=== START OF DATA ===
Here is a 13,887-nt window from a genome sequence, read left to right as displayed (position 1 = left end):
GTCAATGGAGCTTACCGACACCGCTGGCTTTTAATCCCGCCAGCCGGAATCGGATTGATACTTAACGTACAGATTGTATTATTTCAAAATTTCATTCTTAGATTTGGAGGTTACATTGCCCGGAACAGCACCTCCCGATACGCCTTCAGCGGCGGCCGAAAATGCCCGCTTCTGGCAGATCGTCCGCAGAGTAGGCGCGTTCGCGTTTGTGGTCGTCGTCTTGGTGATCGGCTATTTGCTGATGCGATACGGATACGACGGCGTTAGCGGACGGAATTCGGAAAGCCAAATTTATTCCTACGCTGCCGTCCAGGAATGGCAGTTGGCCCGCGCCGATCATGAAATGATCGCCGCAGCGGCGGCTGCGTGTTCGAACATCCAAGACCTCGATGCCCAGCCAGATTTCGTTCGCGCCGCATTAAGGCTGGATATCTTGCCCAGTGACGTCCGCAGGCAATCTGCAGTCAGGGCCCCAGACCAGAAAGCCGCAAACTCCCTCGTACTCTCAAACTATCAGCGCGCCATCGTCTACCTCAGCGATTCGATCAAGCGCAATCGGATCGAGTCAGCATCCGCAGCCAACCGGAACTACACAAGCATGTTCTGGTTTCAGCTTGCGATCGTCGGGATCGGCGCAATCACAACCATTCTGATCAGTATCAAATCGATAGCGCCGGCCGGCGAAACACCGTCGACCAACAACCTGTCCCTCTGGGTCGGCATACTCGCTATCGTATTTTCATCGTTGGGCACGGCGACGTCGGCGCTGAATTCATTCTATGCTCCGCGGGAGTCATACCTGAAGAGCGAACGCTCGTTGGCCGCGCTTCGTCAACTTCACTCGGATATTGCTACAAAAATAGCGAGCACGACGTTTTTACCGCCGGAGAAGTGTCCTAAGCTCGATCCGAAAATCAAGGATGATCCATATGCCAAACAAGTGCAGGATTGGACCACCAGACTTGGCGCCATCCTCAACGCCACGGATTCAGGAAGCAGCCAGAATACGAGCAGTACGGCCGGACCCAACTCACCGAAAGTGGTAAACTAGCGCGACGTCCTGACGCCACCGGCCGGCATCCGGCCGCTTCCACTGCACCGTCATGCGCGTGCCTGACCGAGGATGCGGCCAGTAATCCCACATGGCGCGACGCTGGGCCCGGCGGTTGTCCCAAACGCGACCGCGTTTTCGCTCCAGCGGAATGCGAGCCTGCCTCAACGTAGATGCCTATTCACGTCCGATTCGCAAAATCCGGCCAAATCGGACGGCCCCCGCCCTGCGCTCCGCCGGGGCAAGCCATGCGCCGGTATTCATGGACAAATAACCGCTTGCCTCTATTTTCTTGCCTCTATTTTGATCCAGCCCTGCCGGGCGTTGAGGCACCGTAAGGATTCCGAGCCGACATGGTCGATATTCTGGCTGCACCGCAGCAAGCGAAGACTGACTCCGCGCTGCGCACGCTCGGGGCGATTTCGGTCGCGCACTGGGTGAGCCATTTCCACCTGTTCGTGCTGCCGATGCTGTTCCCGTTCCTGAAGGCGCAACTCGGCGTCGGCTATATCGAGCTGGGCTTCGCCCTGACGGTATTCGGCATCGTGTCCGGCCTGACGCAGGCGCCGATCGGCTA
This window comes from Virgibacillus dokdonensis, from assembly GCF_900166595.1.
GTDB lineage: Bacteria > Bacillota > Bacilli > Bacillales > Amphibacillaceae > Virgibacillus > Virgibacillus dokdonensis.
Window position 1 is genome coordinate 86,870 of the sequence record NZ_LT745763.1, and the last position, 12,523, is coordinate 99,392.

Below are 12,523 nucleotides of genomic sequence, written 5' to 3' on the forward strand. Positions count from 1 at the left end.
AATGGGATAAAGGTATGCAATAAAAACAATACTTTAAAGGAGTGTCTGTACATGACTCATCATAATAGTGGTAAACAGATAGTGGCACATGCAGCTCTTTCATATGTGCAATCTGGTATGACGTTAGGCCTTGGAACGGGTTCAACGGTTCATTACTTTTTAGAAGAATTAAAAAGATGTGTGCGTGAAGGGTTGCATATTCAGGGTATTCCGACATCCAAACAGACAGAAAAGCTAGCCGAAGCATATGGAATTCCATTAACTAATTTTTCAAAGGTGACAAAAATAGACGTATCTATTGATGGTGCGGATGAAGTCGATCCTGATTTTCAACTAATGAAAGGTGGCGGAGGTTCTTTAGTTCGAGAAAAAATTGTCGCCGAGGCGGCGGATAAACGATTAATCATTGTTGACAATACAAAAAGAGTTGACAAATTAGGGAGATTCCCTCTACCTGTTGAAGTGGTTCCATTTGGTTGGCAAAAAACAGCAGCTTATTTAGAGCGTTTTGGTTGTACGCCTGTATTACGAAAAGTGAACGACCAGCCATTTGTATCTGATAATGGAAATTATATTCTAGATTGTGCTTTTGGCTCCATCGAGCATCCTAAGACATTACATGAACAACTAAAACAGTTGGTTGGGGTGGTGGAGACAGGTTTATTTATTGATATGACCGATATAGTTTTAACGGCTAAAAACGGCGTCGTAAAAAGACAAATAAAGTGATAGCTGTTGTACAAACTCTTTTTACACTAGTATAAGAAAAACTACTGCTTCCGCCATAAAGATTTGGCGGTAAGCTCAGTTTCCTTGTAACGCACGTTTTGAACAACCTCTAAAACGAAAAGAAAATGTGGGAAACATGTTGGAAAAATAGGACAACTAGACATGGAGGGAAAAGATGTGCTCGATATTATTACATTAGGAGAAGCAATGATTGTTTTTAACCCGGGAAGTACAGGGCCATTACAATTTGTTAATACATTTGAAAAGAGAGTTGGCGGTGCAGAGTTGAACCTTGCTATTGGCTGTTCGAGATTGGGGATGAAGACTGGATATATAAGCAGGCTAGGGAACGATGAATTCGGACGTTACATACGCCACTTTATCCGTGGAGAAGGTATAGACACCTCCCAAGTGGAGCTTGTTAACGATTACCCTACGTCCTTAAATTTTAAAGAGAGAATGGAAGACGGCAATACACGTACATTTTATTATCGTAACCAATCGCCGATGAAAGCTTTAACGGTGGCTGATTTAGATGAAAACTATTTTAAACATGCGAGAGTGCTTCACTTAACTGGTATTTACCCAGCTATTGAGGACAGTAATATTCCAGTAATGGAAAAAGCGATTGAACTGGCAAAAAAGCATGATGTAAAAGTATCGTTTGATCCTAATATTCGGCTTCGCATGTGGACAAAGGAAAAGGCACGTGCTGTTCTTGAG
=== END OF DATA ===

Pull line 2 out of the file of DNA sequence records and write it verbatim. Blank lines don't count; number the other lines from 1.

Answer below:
GTCAATGGAGCTTACCGACACCGCTGGCTTTTAATCCCGCCAGCCGGAATCGGATTGATACTTAACGTACAGATTGTATTATTTCAAAATTTCATTCTTAGATTTGGAGGTTACATTGCCCGGAACAGCACCTCCCGATACGCCTTCAGCGGCGGCCGAAAATGCCCGCTTCTGGCAGATCGTCCGCAGAGTAGGCGCGTTCGCGTTTGTGGTCGTCGTCTTGGTGATCGGCTATTTGCTGATGCGATACGGATACGACGGCGTTAGCGGACGGAATTCGGAAAGCCAAATTTATTCCTACGCTGCCGTCCAGGAATGGCAGTTGGCCCGCGCCGATCATGAAATGATCGCCGCAGCGGCGGCTGCGTGTTCGAACATCCAAGACCTCGATGCCCAGCCAGATTTCGTTCGCGCCGCATTAAGGCTGGATATCTTGCCCAGTGACGTCCGCAGGCAATCTGCAGTCAGGGCCCCAGACCAGAAAGCCGCAAACTCCCTCGTACTCTCAAACTATCAGCGCGCCATCGTCTACCTCAGCGATTCGATCAAGCGCAATCGGATCGAGTCAGCATCCGCAGCCAACCGGAACTACACAAGCATGTTCTGGTTTCAGCTTGCGATCGTCGGGATCGGCGCAATCACAACCATTCTGATCAGTATCAAATCGATAGCGCCGGCCGGCGAAACACCGTCGACCAACAACCTGTCCCTCTGGGTCGGCATACTCGCTATCGTATTTTCATCGTTGGGCACGGCGACGTCGGCGCTGAATTCATTCTATGCTCCGCGGGAGTCATACCTGAAGAGCGAACGCTCGTTGGCCGCGCTTCGTCAACTTCACTCGGATATTGCTACAAAAATAGCGAGCACGACGTTTTTACCGCCGGAGAAGTGTCCTAAGCTCGATCCGAAAATCAAGGATGATCCATATGCCAAACAAGTGCAGGATTGGACCACCAGACTTGGCGCCATCCTCAACGCCACGGATTCAGGAAGCAGCCAGAATACGAGCAGTACGGCCGGACCCAACTCACCGAAAGTGGTAAACTAGCGCGACGTCCTGACGCCACCGGCCGGCATCCGGCCGCTTCCACTGCACCGTCATGCGCGTGCCTGACCGAGGATGCGGCCAGTAATCCCACATGGCGCGACGCTGGGCCCGGCGGTTGTCCCAAACGCGACCGCGTTTTCGCTCCAGCGGAATGCGAGCCTGCCTCAACGTAGATGCCTATTCACGTCCGATTCGCAAAATCCGGCCAAATCGGACGGCCCCCGCCCTGCGCTCCGCCGGGGCAAGCCATGCGCCGGTATTCATGGACAAATAACCGCTTGCCTCTATTTTCTTGCCTCTATTTTGATCCAGCCCTGCCGGGCGTTGAGGCACCGTAAGGATTCCGAGCCGACATGGTCGATATTCTGGCTGCACCGCAGCAAGCGAAGACTGACTCCGCGCTGCGCACGCTCGGGGCGATTTCGGTCGCGCACTGGGTGAGCCATTTCCACCTGTTCGTGCTGCCGATGCTGTTCCCGTTCCTGAAGGCGCAACTCGGCGTCGGCTATATCGAGCTGGGCTTCGCCCTGACGGTATTCGGCATCGTGTCCGGCCTGACGCAGGCGCCGATCGGCTA